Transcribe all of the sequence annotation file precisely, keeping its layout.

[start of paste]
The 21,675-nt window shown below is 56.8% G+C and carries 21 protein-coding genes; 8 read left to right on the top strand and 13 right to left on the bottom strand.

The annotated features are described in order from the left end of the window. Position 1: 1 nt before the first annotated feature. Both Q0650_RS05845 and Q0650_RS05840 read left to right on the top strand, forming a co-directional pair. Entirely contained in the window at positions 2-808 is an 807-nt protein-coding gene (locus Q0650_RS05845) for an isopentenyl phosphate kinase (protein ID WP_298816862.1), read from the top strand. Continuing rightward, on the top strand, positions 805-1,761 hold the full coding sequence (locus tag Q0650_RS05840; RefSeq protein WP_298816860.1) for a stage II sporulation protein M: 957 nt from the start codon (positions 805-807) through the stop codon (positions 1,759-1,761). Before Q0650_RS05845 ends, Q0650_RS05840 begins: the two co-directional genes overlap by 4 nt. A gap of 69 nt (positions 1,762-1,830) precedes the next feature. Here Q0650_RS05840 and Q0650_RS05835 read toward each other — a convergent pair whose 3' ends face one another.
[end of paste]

The 21,675-nt window shown below is 56.8% G+C and carries 21 protein-coding genes; 8 read left to right on the top strand and 13 right to left on the bottom strand.

The annotated features are described in order from the left end of the window. Position 1: 1 nt before the first annotated feature. Both Q0650_RS05845 and Q0650_RS05840 read left to right on the top strand, forming a co-directional pair. Entirely contained in the window at positions 2-808 is an 807-nt protein-coding gene (locus Q0650_RS05845) for an isopentenyl phosphate kinase (protein ID WP_298816862.1), read from the top strand. Continuing rightward, on the top strand, positions 805-1,761 hold the full coding sequence (locus tag Q0650_RS05840; RefSeq protein WP_298816860.1) for a stage II sporulation protein M: 957 nt from the start codon (positions 805-807) through the stop codon (positions 1,759-1,761). Before Q0650_RS05845 ends, Q0650_RS05840 begins: the two co-directional genes overlap by 4 nt. A gap of 69 nt (positions 1,762-1,830) precedes the next feature. Here Q0650_RS05840 and Q0650_RS05835 read toward each other — a convergent pair whose 3' ends face one another.